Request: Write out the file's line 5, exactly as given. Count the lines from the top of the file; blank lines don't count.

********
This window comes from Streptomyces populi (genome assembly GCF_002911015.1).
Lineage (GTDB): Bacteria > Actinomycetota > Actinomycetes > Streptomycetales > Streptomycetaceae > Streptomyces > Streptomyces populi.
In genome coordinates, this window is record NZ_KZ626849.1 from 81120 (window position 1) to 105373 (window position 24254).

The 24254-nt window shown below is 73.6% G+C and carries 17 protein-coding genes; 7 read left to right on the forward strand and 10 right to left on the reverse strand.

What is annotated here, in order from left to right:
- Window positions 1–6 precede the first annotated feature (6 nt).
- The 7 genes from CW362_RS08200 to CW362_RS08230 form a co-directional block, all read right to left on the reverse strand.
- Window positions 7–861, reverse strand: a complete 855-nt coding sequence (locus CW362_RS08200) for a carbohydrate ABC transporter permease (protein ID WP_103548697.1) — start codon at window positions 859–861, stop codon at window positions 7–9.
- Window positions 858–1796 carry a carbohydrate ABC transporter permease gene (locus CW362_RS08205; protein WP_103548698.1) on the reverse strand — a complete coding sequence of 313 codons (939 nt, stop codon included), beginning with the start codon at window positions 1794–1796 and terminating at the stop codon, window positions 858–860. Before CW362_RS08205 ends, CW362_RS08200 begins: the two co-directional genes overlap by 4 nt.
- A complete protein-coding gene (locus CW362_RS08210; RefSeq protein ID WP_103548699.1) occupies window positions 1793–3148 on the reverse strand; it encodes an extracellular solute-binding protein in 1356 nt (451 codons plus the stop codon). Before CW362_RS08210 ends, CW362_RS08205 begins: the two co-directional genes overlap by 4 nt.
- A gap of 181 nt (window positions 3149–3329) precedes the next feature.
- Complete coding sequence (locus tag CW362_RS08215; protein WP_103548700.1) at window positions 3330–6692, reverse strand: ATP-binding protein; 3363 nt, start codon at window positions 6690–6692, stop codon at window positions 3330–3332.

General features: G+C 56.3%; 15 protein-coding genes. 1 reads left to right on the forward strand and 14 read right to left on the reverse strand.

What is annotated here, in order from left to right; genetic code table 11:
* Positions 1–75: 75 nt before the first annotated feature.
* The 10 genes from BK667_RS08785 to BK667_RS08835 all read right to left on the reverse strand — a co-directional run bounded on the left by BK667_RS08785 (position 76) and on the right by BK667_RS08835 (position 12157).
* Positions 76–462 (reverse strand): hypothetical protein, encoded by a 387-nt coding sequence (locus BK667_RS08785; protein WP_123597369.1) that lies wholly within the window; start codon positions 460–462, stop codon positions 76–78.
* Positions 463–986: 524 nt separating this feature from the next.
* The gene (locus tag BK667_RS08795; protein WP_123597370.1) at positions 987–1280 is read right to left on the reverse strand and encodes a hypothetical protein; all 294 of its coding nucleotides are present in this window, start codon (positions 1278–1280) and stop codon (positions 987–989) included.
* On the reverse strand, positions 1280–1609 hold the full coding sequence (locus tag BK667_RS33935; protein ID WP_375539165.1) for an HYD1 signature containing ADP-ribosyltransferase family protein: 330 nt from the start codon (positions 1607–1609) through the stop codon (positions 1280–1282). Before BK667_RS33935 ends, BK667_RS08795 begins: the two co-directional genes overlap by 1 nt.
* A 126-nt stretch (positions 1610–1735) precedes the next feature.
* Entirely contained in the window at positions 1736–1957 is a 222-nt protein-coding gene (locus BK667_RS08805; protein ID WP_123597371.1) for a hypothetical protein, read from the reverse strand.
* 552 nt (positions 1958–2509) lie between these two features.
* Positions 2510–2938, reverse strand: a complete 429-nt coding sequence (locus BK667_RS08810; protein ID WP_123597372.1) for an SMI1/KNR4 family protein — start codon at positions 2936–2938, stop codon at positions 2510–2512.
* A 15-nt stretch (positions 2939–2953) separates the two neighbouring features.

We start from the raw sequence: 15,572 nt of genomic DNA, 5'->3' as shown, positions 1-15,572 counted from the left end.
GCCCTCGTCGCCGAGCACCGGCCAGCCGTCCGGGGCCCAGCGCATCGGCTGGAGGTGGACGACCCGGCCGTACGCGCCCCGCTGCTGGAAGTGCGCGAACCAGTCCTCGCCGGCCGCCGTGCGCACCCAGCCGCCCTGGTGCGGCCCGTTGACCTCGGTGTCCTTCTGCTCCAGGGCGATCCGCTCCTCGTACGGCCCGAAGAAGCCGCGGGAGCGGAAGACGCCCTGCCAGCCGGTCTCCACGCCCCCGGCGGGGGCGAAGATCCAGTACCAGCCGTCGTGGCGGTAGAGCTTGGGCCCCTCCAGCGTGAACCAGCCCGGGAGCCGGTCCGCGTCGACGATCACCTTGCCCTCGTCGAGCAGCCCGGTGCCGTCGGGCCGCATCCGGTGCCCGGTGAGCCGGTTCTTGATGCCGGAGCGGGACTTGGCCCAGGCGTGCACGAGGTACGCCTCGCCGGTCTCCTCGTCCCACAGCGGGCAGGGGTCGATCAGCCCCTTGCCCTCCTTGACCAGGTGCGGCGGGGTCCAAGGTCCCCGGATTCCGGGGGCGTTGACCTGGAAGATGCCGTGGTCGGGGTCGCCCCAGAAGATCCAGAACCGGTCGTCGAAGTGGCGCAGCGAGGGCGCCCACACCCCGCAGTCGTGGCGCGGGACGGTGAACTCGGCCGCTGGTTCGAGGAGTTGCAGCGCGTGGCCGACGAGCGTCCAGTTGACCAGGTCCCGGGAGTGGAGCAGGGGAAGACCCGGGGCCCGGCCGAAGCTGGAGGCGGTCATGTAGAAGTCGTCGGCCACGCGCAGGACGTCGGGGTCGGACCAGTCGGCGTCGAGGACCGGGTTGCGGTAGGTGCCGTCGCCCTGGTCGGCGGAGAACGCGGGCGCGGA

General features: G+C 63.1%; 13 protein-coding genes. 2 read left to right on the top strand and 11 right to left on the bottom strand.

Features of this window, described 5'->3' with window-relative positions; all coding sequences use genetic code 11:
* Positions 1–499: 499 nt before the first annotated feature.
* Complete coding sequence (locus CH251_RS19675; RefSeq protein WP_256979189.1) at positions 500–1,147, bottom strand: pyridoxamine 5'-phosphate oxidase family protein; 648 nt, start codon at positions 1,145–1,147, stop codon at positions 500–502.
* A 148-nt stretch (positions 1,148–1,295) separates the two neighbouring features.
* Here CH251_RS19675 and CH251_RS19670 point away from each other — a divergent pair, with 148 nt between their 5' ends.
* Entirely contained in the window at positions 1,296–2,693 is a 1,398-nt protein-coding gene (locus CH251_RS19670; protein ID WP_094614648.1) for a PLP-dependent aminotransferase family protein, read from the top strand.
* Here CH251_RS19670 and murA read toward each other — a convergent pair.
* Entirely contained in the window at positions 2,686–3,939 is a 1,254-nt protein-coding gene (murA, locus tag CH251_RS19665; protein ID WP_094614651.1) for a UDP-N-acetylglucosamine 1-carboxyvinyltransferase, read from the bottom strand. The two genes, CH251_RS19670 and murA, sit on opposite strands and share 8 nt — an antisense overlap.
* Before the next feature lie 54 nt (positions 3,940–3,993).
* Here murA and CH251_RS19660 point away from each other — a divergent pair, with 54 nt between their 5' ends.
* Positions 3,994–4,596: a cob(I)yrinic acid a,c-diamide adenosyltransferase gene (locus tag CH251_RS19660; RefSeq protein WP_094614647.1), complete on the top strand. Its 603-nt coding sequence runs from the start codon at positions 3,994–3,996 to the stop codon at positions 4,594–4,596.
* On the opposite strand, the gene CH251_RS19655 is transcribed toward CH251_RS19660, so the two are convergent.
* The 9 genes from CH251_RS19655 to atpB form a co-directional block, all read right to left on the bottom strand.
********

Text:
What is annotated here, in order from left to right: